Addressing the challenges of New Psychoactive Substance detection within frontline environments

First published: 13/03/2019 | Last updated: March 28th, 2019

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Dr Oliver Sutcliffe

Senior Lecturer in Psychopharmaceutical Chemistry

Dr Oliver Sutcliffe has nineteen years research experience in pharmaceutical chemistry in both an academic and industrial environment.  He is the author of 15 international patents; 53 peer-reviewed publications and has presented at both national and international conferences in the fields of medicinal, pharmaceutical and forensic/analytical chemistries.  Dr Sutcliffe’s research interests lie principally in the synthesis, detection and quantification of new/emerging psychoactive substances used regularly on recreational drug market.  His recent work, with both national and international law enforcement, has focused on the synthesis and development of new technologies for the detection of drugs including synthetic cannabinoids (or Spice).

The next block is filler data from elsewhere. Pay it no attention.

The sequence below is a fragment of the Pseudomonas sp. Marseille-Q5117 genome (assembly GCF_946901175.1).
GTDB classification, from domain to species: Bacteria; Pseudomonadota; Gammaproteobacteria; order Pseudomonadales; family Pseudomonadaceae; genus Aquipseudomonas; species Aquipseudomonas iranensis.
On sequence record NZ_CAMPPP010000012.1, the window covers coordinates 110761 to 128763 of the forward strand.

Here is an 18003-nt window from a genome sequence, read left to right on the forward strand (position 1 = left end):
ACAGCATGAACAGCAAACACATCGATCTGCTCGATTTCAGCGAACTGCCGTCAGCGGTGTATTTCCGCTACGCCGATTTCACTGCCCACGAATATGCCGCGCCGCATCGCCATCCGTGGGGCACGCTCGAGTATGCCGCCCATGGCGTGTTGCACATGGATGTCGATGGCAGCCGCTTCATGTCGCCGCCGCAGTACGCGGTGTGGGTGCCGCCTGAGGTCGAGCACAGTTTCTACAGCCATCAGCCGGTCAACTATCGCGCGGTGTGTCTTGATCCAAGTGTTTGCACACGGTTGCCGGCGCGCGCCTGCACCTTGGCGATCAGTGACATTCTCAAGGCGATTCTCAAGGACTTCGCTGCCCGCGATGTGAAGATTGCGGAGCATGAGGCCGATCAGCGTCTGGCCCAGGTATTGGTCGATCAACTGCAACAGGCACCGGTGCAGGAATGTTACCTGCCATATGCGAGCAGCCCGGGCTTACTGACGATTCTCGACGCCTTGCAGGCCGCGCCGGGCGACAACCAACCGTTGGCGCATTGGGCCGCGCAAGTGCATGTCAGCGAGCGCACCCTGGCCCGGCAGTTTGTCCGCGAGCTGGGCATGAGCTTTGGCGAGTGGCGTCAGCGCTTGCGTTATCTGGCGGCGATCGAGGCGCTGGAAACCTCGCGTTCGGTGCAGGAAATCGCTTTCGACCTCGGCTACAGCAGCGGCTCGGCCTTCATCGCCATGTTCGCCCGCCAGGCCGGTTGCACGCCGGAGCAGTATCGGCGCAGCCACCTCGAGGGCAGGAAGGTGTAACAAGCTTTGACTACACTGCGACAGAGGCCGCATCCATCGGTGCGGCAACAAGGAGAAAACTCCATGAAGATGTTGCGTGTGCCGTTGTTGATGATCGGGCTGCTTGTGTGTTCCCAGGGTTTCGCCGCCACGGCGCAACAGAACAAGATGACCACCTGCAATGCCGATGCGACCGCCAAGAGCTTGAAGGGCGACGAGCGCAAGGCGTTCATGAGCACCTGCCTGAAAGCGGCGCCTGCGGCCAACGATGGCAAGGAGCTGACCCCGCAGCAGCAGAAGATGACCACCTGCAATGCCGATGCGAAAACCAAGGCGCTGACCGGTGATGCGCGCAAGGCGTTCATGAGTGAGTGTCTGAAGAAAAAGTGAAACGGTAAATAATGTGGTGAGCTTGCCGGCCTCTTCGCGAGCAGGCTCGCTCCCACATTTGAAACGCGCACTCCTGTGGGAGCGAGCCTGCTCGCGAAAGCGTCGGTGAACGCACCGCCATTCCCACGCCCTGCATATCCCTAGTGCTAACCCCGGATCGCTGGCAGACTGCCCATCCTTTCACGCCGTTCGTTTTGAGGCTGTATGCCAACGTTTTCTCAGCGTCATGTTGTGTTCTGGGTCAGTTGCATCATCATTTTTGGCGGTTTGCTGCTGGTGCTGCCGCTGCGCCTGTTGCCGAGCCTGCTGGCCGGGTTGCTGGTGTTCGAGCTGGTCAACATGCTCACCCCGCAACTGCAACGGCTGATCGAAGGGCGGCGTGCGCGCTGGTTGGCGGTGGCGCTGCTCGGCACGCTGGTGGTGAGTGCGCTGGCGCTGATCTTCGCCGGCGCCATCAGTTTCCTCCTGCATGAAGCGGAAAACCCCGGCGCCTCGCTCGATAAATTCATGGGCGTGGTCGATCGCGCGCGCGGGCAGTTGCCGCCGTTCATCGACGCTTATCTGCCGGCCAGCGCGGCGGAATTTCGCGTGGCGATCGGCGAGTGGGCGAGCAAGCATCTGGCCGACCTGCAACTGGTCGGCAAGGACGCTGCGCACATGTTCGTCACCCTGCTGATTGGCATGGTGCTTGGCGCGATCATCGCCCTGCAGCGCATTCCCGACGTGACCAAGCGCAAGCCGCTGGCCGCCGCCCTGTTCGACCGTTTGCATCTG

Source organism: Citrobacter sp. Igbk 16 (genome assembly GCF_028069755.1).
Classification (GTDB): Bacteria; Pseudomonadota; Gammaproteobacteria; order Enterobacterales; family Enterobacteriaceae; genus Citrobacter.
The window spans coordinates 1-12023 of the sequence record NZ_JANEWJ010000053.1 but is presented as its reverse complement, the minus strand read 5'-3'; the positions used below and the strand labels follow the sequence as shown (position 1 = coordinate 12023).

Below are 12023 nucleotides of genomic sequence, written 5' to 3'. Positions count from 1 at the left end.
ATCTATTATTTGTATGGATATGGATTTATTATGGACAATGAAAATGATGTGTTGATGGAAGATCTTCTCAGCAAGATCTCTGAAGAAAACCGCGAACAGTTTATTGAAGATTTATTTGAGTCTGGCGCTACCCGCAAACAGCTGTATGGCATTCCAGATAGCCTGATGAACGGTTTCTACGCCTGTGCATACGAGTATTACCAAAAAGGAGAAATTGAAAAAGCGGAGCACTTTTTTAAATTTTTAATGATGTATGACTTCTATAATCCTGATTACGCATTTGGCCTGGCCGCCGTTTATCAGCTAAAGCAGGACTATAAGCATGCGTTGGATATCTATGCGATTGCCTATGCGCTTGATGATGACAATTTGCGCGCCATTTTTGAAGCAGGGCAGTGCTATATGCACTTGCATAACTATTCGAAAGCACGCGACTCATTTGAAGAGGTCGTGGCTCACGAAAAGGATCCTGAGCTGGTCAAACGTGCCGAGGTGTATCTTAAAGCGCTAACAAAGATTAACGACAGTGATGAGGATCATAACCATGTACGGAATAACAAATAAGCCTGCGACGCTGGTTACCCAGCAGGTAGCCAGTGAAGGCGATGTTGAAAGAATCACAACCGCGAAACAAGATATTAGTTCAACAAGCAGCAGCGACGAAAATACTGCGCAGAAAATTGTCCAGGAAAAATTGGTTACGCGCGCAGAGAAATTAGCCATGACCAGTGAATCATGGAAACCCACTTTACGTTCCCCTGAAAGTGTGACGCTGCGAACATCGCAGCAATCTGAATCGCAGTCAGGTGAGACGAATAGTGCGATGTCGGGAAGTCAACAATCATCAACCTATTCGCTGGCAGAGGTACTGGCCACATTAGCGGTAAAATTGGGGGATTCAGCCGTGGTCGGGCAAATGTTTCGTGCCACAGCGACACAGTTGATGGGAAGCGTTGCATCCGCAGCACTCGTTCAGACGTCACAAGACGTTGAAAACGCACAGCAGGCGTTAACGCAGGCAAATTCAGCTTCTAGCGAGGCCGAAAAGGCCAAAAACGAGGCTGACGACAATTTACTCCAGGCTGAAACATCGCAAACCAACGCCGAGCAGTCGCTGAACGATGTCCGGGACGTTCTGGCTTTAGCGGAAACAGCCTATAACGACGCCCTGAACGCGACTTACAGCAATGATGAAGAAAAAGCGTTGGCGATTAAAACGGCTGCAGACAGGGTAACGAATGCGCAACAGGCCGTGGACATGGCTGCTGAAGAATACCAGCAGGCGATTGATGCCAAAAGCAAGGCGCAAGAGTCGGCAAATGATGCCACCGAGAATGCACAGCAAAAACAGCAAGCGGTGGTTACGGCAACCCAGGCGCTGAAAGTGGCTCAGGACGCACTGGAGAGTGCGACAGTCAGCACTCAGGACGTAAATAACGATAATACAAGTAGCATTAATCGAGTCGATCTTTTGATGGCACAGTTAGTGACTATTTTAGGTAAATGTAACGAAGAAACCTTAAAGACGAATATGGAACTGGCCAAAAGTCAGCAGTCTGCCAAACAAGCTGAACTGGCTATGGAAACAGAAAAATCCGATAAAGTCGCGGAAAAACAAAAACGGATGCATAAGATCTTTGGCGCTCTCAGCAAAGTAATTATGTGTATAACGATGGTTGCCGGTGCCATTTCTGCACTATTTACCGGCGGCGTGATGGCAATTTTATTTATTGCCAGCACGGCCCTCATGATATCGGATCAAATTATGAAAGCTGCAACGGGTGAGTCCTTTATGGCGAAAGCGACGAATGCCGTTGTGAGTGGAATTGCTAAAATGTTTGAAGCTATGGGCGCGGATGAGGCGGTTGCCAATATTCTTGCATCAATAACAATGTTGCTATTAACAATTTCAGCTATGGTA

Web: http://www.sutcliffe-research.org



Synthetic cannabinoid (SCRA) such as Spice (or Mamba) is far less noticeable than cannabis and often undetectable by smell alone when mixed with tobacco. Additionally, SCRAs cannot be detected by screening tests for THC (tetrahydrocannabinol). This presents challenges for drug detection by health, social care or criminal justice organisations. There are a number of specific drug screens for particular SCRAs but many new versions of Spice or Mamba may not be detected in simpler testing processes. This presentation outlines the current work by the Manchester Centre for the Study of Legal Highs (MCSLH) and the MANDRAKE team (MANchester DRug Analysis and Knowledge Exchange) in pioneering rapid, robust and cost-effective chemical analysis for harm-reduction/intelligence sharing within the Greater Manchester Region. The work involves MANDRAKE’S forensic laboratory and partnership working with key stakeholders in Greater Manchester, piloting innovative approaches to screening, detection and health promotion for among homeless, prisoner and health service user populations.

 

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Dr Oliver Sutcliffe